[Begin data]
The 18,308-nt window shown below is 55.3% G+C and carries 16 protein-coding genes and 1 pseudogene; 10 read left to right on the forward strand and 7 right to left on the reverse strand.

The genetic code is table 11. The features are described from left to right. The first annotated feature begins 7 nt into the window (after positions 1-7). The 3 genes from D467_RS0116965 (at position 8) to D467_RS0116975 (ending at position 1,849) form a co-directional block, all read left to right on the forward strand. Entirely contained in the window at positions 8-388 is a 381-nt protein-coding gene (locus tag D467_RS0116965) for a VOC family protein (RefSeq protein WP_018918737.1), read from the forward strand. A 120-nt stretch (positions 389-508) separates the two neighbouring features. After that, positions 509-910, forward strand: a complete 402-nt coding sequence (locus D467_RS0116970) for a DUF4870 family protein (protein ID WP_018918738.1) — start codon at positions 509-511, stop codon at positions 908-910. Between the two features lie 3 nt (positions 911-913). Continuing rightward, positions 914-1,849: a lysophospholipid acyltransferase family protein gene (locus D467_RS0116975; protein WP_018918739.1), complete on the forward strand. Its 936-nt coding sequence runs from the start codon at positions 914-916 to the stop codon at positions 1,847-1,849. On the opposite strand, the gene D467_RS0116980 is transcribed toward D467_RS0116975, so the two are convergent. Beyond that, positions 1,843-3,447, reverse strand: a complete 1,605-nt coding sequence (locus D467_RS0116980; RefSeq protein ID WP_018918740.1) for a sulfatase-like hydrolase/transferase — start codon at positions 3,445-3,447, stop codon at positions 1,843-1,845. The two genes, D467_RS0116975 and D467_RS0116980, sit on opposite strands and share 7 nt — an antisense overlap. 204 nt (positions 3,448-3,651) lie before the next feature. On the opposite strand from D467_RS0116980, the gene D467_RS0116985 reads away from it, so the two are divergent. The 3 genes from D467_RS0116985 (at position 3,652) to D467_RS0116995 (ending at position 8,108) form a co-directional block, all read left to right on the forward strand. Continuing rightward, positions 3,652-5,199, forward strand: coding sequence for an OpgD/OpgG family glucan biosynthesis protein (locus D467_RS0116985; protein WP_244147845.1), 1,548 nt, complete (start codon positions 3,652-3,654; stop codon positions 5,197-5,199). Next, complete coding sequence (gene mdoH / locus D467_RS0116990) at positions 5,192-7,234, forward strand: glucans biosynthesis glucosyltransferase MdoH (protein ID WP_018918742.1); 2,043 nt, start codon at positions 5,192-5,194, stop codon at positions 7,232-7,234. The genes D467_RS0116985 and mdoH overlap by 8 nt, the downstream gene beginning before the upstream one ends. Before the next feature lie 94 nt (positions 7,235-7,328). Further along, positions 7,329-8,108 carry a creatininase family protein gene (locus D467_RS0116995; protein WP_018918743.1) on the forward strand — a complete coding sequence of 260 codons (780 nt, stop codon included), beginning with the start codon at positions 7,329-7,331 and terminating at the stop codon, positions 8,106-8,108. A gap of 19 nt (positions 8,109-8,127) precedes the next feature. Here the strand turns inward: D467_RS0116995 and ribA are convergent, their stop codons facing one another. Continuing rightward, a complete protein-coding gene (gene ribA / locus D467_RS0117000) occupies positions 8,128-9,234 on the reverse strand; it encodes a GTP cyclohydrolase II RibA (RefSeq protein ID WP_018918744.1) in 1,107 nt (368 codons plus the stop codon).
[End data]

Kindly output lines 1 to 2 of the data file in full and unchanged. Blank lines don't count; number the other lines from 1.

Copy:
The 18,308-nt window shown below is 55.3% G+C and carries 16 protein-coding genes and 1 pseudogene; 10 read left to right on the forward strand and 7 right to left on the reverse strand.

The genetic code is table 11. The features are described from left to right. The first annotated feature begins 7 nt into the window (after positions 1-7). The 3 genes from D467_RS0116965 (at position 8) to D467_RS0116975 (ending at position 1,849) form a co-directional block, all read left to right on the forward strand. Entirely contained in the window at positions 8-388 is a 381-nt protein-coding gene (locus tag D467_RS0116965) for a VOC family protein (RefSeq protein WP_018918737.1), read from the forward strand. A 120-nt stretch (positions 389-508) separates the two neighbouring features. After that, positions 509-910, forward strand: a complete 402-nt coding sequence (locus D467_RS0116970) for a DUF4870 family protein (protein ID WP_018918738.1) — start codon at positions 509-511, stop codon at positions 908-910. Between the two features lie 3 nt (positions 911-913). Continuing rightward, positions 914-1,849: a lysophospholipid acyltransferase family protein gene (locus D467_RS0116975; protein WP_018918739.1), complete on the forward strand. Its 936-nt coding sequence runs from the start codon at positions 914-916 to the stop codon at positions 1,847-1,849. On the opposite strand, the gene D467_RS0116980 is transcribed toward D467_RS0116975, so the two are convergent. Beyond that, positions 1,843-3,447, reverse strand: a complete 1,605-nt coding sequence (locus D467_RS0116980; RefSeq protein ID WP_018918740.1) for a sulfatase-like hydrolase/transferase — start codon at positions 3,445-3,447, stop codon at positions 1,843-1,845. The two genes, D467_RS0116975 and D467_RS0116980, sit on opposite strands and share 7 nt — an antisense overlap. 204 nt (positions 3,448-3,651) lie before the next feature. On the opposite strand from D467_RS0116980, the gene D467_RS0116985 reads away from it, so the two are divergent. The 3 genes from D467_RS0116985 (at position 3,652) to D467_RS0116995 (ending at position 8,108) form a co-directional block, all read left to right on the forward strand. Continuing rightward, positions 3,652-5,199, forward strand: coding sequence for an OpgD/OpgG family glucan biosynthesis protein (locus D467_RS0116985; protein WP_244147845.1), 1,548 nt, complete (start codon positions 3,652-3,654; stop codon positions 5,197-5,199). Next, complete coding sequence (gene mdoH / locus D467_RS0116990) at positions 5,192-7,234, forward strand: glucans biosynthesis glucosyltransferase MdoH (protein ID WP_018918742.1); 2,043 nt, start codon at positions 5,192-5,194, stop codon at positions 7,232-7,234. The genes D467_RS0116985 and mdoH overlap by 8 nt, the downstream gene beginning before the upstream one ends. Before the next feature lie 94 nt (positions 7,235-7,328). Further along, positions 7,329-8,108 carry a creatininase family protein gene (locus D467_RS0116995; protein WP_018918743.1) on the forward strand — a complete coding sequence of 260 codons (780 nt, stop codon included), beginning with the start codon at positions 7,329-7,331 and terminating at the stop codon, positions 8,106-8,108. A gap of 19 nt (positions 8,109-8,127) precedes the next feature. Here the strand turns inward: D467_RS0116995 and ribA are convergent, their stop codons facing one another. Continuing rightward, a complete protein-coding gene (gene ribA / locus D467_RS0117000) occupies positions 8,128-9,234 on the reverse strand; it encodes a GTP cyclohydrolase II RibA (RefSeq protein ID WP_018918744.1) in 1,107 nt (368 codons plus the stop codon).